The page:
Entering the workforce

26 January 2013

Guess what, you guys! For the first time, somebody besides the government in Sweden wants to give me money! And not just because I reproduced, but in exchange for labor! That’s right: I got a job!

Career-wise it’s a bit of a step down from researcher and university instructor to substitute teacher at a middle school, but it feels like an accomplishment nonetheless. However, I’ve never taught middle schoolers before, and from what I recall, early adolescence is a tough age for those going through it, and those around them. Like their subs.

Wish me luck! Or even better: give me tips!

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16 Responses to “Entering the workforce”

  1. Carrie Says:

    Good luck! My best advice: have a great sense of humor and go with the flow.

  2. portlairge Says:

    The kids will be so impressed with their American teacher. You”ll be great!

    • antropologa Says:

      Thanks! But no, they won’t. It’s an English-speaking school and most of the teachers are from English-speaking countries. I will not be exotic. :(

      >________________________________

  3. Kristina Says:

    My advice: have a strong, full curriculum planned and have backup exercises/activities if you have extra time or if something isn’t working. Make it fun/like a game when you can and give prizes. :)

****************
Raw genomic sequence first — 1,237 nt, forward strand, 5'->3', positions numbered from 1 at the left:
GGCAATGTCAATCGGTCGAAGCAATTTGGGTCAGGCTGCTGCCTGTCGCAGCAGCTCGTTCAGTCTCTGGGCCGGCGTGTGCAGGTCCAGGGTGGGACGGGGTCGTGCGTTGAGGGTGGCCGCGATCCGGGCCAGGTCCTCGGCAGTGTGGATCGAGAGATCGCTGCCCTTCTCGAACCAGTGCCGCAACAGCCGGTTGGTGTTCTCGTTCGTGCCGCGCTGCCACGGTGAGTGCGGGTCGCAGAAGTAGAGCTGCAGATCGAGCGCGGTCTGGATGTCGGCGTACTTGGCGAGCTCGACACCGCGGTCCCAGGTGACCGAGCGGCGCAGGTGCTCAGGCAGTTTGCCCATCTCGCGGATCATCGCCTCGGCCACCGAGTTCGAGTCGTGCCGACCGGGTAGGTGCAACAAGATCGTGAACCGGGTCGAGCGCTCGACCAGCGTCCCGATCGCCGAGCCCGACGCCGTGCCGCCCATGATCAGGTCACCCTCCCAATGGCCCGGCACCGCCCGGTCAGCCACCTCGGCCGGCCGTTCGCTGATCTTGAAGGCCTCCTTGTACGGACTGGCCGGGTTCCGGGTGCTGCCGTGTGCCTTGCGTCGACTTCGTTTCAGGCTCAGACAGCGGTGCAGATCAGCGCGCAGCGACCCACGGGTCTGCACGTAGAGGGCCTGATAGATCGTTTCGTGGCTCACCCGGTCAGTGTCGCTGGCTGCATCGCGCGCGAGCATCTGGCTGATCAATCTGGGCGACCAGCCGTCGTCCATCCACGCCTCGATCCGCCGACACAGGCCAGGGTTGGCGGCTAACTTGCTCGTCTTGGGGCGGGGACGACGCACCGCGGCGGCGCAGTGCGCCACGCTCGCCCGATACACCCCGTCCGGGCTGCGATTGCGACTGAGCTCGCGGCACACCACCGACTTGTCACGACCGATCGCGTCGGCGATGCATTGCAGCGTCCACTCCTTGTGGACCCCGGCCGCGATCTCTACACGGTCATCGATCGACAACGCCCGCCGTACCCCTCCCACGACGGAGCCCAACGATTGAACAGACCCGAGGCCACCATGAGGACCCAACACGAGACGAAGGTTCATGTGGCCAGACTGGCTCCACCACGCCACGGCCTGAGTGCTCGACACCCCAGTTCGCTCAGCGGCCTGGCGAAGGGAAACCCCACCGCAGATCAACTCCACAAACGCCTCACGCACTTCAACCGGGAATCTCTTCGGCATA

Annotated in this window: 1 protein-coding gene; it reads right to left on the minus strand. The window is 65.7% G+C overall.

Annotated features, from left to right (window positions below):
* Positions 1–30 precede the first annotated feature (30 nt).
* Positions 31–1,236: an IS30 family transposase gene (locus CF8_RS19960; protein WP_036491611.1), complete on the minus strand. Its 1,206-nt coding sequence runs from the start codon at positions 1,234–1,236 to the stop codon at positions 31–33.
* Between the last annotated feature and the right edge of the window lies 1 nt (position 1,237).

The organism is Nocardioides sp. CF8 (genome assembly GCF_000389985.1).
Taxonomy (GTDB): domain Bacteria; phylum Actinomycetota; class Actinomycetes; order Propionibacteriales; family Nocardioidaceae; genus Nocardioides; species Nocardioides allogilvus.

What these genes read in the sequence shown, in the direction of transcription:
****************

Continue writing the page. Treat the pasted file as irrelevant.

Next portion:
4. christy Says:

    On the phone I gave you advice for 4th graders. I have no idea how to handle middle school kids. They scare me. Good luck buddy!

  5. a Says:

    Congratulations! I hope you enjoy the job – middle schoolers are tough. I think you’re up to the challenge, though.

  6. Youma Says:

    Great news, I expect daily updates! :)

  7. Melissa Says:

    I have no advice whatsoever, but congratulations! Good luck, although I don’t think you need it. You have a no-nonsense approach to life that I think will translate well to working with middle schoolers. :)

  8. Sara Says:

    My assvice is to do your best, treat the kids with a bit more respect than they show themselves, and then try not to stress about what happens. Congratulations! Your skills are in demand, even in Sweden! That rocks!